“I don’t want to be average,” he said. “I don’t want to play just to collect the check every week—actually, I don’t even know how often we get paid because I don’t pay attention to it. The point is, I love football, and I want to be the best at football, and if there’s anything I can do to get my body right and be better I’m going to do it.”
On the morning of the 2014 draft, Falcons assistant general manager Scott Pioli called Fisher. Atlanta already had ample research on Freeman, but wanted to put one more call in. Fisher told Pioli: “Trust me, you won’t regret having Devonta Freeman once he’s on your roster.”
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As the oldest of seven children, Freeman helped his mother and grandmother as much as he could in Miami’s Liberty City neighborhood. Freeman got his first job at age 12. His longest-standing gig was at the Richardson Funeral Home, where he opened the limo doors for the grieving families and handed out flowers. He was paid $50 per funeral, sometimes working as many as four per day.
He played for the Optimist Club Pop Warner team, and was coached by Luther (Uncle Luke) Campbell, of the rap group 2 Live Crew. Campbell mentored Freeman, driving him home from practice, inviting the team over for pool parties and offering advice on how to stay out of trouble. Campbell’s wife, Kristin, now co-represents Freeman.
Though Freeman followed their guidance, his heart stayed home. Anytime he got a Pell Grant in college, he sent most of it to his mother and grandmother to help pay bills. At Florida State, he tried to focus solely on football, but that wasn’t always easy.
In 2011, he invited his cousin, Antony Darling, to live with him on campus. Darling and Freeman grew up playing for the same Pop Warner team, attending the same schools and often sleeping in the same room in Freeman’s home. Freeman wanted to keep Darling out of trouble and had him stay for a few months at Florida State so “he could get his head right.”
Darling returned to Liberty City in 2012 during Freeman’s sophomore season. The night after the Seminoles’ 52-0 win against Wake Forest, Freeman was awoken by a call from his sister. She was wailing, her words as incoherent as they were incomprehensible. Darling was killed in a gunfight. He was 20.
It was the only time teammates ever saw Freeman despondent: not wanting to eat, not wanting to talk, not wanting to practice.
“No matter what, that’s why I’ll always go back to Liberty City,” he says. “That’s my hood. There’s kids there who are like me, kids I can help.”
Last May, Freeman finished a morning workout in Miami and felt the high of endorphins. With time to spare before an evening session, he went to Sports Authority and bought 60 footballs, then posted a photo on Instagram: “Giving out footballs before I go work out in the Pork n Beans Projects with my signature on it!! First come first served! Meet me on 62st and 13Av #YallComeOn.”
Nearly 100 kids showed up. “I felt so bad,” Freeman said. “I didn’t have enough for everyone. I had no idea I had that kind of impact.”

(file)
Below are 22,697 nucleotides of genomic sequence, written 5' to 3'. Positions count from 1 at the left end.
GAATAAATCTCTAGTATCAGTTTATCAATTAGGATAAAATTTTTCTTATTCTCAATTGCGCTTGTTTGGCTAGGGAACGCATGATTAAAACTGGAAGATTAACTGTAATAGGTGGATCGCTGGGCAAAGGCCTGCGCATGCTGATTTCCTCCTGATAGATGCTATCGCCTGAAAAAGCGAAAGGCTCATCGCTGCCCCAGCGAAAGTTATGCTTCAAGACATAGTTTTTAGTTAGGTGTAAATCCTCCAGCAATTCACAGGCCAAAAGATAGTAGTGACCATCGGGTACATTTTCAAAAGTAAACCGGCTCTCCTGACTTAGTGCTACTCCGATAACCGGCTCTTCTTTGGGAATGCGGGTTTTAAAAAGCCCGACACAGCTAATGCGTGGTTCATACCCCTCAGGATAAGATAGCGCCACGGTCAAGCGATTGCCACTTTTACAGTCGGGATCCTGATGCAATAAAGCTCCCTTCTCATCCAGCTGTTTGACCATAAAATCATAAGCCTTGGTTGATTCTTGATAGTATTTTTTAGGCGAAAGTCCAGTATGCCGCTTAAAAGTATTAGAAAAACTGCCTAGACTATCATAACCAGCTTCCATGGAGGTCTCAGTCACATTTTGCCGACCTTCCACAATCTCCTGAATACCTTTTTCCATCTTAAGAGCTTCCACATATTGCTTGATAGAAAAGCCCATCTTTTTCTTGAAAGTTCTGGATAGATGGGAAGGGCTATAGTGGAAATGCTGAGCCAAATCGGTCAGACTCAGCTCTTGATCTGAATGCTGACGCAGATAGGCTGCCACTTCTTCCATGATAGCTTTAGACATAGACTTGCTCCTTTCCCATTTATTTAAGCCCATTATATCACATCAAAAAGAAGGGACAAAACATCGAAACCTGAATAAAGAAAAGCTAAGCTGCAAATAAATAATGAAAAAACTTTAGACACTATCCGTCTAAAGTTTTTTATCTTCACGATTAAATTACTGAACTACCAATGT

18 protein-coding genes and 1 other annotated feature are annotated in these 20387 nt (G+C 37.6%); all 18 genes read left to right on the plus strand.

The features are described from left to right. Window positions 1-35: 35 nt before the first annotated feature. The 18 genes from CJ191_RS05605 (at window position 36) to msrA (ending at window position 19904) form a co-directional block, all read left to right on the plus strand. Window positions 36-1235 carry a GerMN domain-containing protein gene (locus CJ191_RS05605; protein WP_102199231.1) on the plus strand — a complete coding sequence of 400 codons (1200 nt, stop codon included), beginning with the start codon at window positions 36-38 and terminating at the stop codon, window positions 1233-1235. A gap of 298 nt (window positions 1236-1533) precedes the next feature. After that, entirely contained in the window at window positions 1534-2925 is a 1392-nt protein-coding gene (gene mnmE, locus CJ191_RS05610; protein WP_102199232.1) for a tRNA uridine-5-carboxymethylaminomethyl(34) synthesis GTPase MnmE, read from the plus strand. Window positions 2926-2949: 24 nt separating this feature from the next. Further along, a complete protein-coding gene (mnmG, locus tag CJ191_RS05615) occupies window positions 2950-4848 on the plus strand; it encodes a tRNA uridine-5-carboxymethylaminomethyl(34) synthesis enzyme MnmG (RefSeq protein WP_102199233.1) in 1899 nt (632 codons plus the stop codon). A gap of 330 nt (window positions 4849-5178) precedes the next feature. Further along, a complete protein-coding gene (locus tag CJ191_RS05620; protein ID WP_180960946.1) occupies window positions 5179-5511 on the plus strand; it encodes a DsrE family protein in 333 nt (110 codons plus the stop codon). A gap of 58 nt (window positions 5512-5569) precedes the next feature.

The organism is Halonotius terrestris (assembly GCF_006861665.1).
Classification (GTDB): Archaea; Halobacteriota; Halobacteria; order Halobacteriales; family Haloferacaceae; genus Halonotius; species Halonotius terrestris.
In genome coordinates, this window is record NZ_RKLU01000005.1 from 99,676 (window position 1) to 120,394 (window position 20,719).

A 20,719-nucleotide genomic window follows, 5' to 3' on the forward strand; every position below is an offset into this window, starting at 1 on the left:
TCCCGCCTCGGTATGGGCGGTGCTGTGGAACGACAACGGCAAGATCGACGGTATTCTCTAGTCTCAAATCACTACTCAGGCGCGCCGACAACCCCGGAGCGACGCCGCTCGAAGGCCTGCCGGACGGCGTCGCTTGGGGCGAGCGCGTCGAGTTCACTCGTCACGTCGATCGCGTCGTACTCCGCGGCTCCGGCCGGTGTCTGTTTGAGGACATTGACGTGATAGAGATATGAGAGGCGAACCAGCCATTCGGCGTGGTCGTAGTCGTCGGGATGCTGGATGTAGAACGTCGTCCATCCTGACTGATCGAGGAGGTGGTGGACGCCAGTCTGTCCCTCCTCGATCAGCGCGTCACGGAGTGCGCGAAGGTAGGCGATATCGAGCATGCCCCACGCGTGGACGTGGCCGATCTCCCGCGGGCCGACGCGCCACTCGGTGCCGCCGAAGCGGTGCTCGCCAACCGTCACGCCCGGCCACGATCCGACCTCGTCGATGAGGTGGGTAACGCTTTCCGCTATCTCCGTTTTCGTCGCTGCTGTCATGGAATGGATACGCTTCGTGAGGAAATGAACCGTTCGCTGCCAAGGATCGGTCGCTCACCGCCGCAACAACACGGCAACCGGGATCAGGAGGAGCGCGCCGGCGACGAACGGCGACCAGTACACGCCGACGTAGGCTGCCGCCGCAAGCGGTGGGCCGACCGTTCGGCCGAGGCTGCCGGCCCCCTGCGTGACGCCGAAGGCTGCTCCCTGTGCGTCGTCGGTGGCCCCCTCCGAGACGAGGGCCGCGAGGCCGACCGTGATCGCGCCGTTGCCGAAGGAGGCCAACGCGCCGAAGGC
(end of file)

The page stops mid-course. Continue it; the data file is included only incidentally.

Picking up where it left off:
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The influence of first-year head coach Quinn, the former Seahawks defensive coordinator, is the biggest overarching storyline in the Falcons’ scorching start. The 45-year-old hired a DJ to spin hip-hop at practice, mashes team meetings with YouTube clips (MMA is a favorite), implemented his simplistic but aggressive defensive schemes and stresses urgency—the latter of which was lacking at the end of the Mike Smith era.
Of course, Quinn also inherited a sturdy quarterback (Matt Ryan), a rare-breed receiver (Julio Jones) and a strong general manager, Thomas Dimitroff, working in tandem with long-time friend and former Chiefs GM Scott Pioli as his assistant.
Together, they have given Freeman the opportunity to succeed. Pro Football Focus ranked the Falcons’ offensive line 30th in 2013 and 26th in 2014. Last season, it was so ravaged by injury that at one point tight end Levine Toiolo lined up at right tackle.
With new offensive coordinator Kyle Shanahan implementing a zone-blocking scheme, the Falcons shifted pieces all offseason to figure out what would work. Of Atlanta’s nine offensive linemen, six are new this season and four—Andy Levitre, Gino Gradkowski, Bryce Harris and Jake Long—weren’t even on the roster for the final preseason game.
Through five weeks, PFF ranks Atlanta’s offensive line as best in the league.
Freeman’s best attributes are his vision, and ability to cut through open holes afforded by zone-blocking and burst his speed from there. Freeman also splits out wide, and has 24 catches for 240 yards. His dual-threat status has taken some pressure off the consistently double-covered Jones. Coleman is now healthy enough to play, and was active in the Washington game, but Quinn plans on going with the hot hand, which for now is obvious.
“When you come in, you take inventory,” Quinn said, speaking of taking a job and examining everybody on his roster. “Not everybody fits what you want to do, but we had a lot that did. Devonta Freeman is the perfect example of that.”
The team loves playing for Quinn because he empowers them.
“You can just be you,” Freeman says. “Do whatever you want to do. All you need to do is compete every day, be urgent, and no excuses. It’s the easiest three rules ever.”
Because it is so easy, perhaps that is why Freeman has time to finish his studies. Others may follow suit. When told of Freeman’s dual life, Coleman, who left Indiana after his junior season, looked as if his interest was piqued.
“Maybe I should do that too,” he said.